Hermetic Library fellow T Polyphilus reviews Art of Dejah Thoris and the Worlds of Mars by Robert Greeburger, Alex Ross, J Scott Campbell, & al.
This book collects what seems to be most, and perhaps all, of the cover art to its date (2013) for the various Dynamite comics based on the Mars of Edgar Rice Burroughs. The page size is large, about twice that of a US comic book, and all of the reproductions are in full color on glossy paper. There is a text introduction discussing the history of depictions of the Martian princess Dejah Thoris and her world, with some thoroughness and detail. But for most of the book, the only text is the identification of the artists and original publication info for each image.
As a comics publisher, Dynamite has the annoying practice of producing comics with alternate cover art, presumably in an effort to get fans to buy multiple copies of single issues. In this book, though, they do collect all of the alternates along with the basic cover art, and they include “risque” covers (originally available as retailer premiums), which are often variants of other cover art in which the princess is en déshabillé. However, the character (as originally delineated by Burroughs) wears so little clothing in the first place that such a difference often amounts to little more than whether her nipples are golden or flesh colored!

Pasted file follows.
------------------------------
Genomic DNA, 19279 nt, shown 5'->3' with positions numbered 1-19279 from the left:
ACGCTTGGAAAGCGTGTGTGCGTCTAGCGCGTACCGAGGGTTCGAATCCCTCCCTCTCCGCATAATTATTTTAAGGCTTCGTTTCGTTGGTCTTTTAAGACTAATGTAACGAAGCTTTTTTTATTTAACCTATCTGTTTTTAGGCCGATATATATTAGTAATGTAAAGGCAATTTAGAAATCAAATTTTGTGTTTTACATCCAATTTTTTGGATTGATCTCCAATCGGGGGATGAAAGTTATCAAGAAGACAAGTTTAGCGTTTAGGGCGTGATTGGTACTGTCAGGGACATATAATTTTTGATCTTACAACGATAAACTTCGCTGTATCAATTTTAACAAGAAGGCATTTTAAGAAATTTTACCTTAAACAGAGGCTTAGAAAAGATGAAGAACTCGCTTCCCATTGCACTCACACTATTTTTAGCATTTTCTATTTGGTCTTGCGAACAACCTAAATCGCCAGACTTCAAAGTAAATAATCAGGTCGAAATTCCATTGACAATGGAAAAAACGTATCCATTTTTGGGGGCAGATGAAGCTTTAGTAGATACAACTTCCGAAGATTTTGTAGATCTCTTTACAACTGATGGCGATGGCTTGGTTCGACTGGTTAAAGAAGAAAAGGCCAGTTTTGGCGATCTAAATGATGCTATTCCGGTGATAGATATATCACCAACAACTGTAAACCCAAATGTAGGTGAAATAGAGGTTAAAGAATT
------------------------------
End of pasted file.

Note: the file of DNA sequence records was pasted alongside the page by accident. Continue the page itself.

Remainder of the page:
The quality of the art is not uniform, but the good stuff is awesome, and hardly any are miserable. Artists whose work I particularly favor include Joe Jusko, Paul Renaud, Wagner Reis, Lucio Parillo, and Jay Anacleto.
This book really is beautifully produced, and it’s worth more to me than all of the original Dynamite comics combined, with its generous size and text-free presentation. The title is accurate: although there are some well-imagined tharks, Martian apes, and banths, and John Carter appears occasionally, the clear focus throughout is on the paragon of Barsoomian pulchritude herself. [via]